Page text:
Notting Hill Gate

Notting Hill Gate, Kensington & Chelsea

A visually dull but culturally interesting stretch of road situated at the meeting point of Bayswater Road, Kensington Church Street, Holland Park Avenue and Pembridge Road

Hidden London: Notting Hill Gate, September 2019

This was a lone­ly stretch of the ‘way to Uxbridge’ with a few cot­tages beside the Kens­ing­ton grav­el pits until a toll­gate was set up in the mid-18th cen­tu­ry. The gate stood at the junc­tion with what was then Por­to­bel­lo Lane, now Pem­bridge Road, and was rebuilt twice over the fol­low­ing 100 years. As neigh­bour­ing streets were laid out, bars were placed across them to pre­vent trav­ellers from evad­ing the toll.

A hig­gledy-pig­gledy set of dwellings grew up along the road­way, some of which were demol­ished in the late 1860s when the rail­way first came through. Coach­es and omnibus­es ran to sev­er­al des­ti­na­tions in west Mid­dle­sex and numer­ous inns were built here, which were pro­gres­sive­ly replaced by shops.

South of the main road, spec­u­la­tive devel­op­ers crammed work­ing-class fam­i­lies into back­street ter­raced hous­es that are now high­ly sought-after and dubbed Hill­gate Vil­lage. In 1900 (when the Cen­tral line arrived) a local cler­gy­man described con­di­tions here as “worse than the East End” – but vic­ars were always say­ing that sort of thing about the less salu­bri­ous parts of their parish­es.

In the late 1950s Not­ting Hill Gate was bru­tal­ly rede­vel­oped in a road widen­ing pro­gramme, cre­at­ing a monot­o­nous streetscape out of what had for­mer­ly been a char­ac­ter­ful if messy thor­ough­fare and com­bin­ing the two under­ground sta­tions with­in a sin­gle con­course.

Hidden London: Notting Hill Gate, the Print Room at The Coronet, by Julian Osley
The Print Room at The Coro­net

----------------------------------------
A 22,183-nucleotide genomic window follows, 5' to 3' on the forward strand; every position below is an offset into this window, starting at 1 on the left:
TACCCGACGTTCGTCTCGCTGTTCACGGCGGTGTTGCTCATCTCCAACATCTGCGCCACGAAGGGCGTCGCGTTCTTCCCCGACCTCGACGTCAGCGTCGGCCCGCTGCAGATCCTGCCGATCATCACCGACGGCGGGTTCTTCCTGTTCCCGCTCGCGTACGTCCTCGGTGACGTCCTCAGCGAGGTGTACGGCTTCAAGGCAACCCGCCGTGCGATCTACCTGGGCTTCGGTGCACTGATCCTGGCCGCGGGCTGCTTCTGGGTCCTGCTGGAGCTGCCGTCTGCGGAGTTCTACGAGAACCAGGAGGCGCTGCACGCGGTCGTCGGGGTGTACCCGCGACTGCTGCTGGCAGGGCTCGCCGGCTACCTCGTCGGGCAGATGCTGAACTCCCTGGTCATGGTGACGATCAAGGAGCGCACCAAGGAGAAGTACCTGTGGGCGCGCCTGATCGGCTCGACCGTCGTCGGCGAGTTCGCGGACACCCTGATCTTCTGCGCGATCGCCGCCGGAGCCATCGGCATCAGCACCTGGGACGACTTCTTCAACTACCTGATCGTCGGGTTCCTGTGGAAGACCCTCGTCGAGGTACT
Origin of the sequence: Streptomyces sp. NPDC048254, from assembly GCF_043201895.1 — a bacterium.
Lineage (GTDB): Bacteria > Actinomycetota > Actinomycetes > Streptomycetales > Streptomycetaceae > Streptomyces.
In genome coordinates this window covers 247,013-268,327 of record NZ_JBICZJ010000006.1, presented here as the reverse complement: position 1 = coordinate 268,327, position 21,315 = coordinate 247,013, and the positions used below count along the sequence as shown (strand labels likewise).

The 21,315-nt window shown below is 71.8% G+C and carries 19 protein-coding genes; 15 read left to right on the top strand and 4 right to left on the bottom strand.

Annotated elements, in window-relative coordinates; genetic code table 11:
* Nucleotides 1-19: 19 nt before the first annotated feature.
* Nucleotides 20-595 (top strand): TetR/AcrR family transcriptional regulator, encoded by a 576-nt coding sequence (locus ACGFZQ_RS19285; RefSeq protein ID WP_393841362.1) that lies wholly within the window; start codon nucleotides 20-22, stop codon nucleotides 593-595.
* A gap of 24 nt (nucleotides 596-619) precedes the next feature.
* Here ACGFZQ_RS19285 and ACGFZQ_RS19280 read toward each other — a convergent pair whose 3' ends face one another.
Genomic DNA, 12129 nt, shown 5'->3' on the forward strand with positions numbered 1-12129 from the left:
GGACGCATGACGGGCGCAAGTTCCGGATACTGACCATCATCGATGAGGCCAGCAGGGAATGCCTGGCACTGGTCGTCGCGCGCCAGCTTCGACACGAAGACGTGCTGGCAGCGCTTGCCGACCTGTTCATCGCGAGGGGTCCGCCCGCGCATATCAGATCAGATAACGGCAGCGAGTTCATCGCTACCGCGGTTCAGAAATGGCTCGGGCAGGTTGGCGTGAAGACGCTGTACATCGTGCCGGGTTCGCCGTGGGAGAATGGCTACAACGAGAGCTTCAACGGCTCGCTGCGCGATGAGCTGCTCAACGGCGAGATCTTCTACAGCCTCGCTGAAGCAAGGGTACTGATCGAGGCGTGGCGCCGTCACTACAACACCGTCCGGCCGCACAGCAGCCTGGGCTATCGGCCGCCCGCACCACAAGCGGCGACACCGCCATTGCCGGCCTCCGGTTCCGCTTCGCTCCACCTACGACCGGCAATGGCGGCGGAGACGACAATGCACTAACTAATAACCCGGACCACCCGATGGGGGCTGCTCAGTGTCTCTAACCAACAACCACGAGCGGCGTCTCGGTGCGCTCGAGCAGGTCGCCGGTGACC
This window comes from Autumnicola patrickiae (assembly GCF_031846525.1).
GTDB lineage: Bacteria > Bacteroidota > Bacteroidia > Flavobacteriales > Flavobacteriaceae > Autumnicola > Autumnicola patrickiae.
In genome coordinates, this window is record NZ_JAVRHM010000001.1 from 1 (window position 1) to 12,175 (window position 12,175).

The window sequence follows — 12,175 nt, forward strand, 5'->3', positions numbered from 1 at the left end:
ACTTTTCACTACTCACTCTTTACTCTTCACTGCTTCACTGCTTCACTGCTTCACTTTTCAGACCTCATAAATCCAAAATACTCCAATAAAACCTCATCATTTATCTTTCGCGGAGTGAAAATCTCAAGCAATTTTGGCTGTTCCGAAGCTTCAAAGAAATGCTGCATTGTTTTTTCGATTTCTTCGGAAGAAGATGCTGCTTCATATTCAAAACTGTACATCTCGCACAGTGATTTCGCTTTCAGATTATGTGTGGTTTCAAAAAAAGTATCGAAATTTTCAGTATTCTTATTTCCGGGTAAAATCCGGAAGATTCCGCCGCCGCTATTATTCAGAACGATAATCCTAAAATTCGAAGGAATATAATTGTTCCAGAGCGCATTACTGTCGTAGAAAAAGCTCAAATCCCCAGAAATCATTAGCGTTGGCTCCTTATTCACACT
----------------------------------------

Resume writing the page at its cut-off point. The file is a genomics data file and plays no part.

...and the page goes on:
The shop­ping facil­i­ties at Not­ting Hill Gate are unex­cit­ing com­pared with near­by Por­to­bel­lo Road and its off­shoots but the local­i­ty has some chic eater­ies. The artist Damien Hirst ran the ultra-trendy Phar­ma­cy restau­rant here from 1997 to 2003, sell­ing its fix­tures and fit­tings for £11 mil­lion after its clo­sure.

Not­ting Hill Gate has four venues that are pop­u­lar with the cul­tur­al cognoscen­ti: the Coro­net opened as a the­atre in 1898, was con­vert­ed to a cin­e­ma after the First World War and became home to the Print Room the­atre in 2015; The Gate was con­vert­ed from a cof­fee palace into the Elec­tric cin­e­ma in 1911 and took its present name in 1985; The Gate The­atre was estab­lished in 1979 in a room above the Prince Albert pub on Pem­bridge Road and is nowa­days ded­i­cat­ed to pro­duc­ing a reper­toire with a whol­ly inter­na­tion­al focus; the Not­ting Hill Arts Club hosts live music, niche club nights and art exhi­bi­tions.

Postal district: W11
Station: Central, Circle and District lines (zones 1 and 2)

*The picture of the Print Room at The Coronet is adapted from an original photograph, copyright Julian Osley, at Geograph Britain and Ireland, also made available under the Attribution-ShareAlike 2.0 Generic Licence. Any subsequent reuse of that image is freely permitted under the terms of its licence.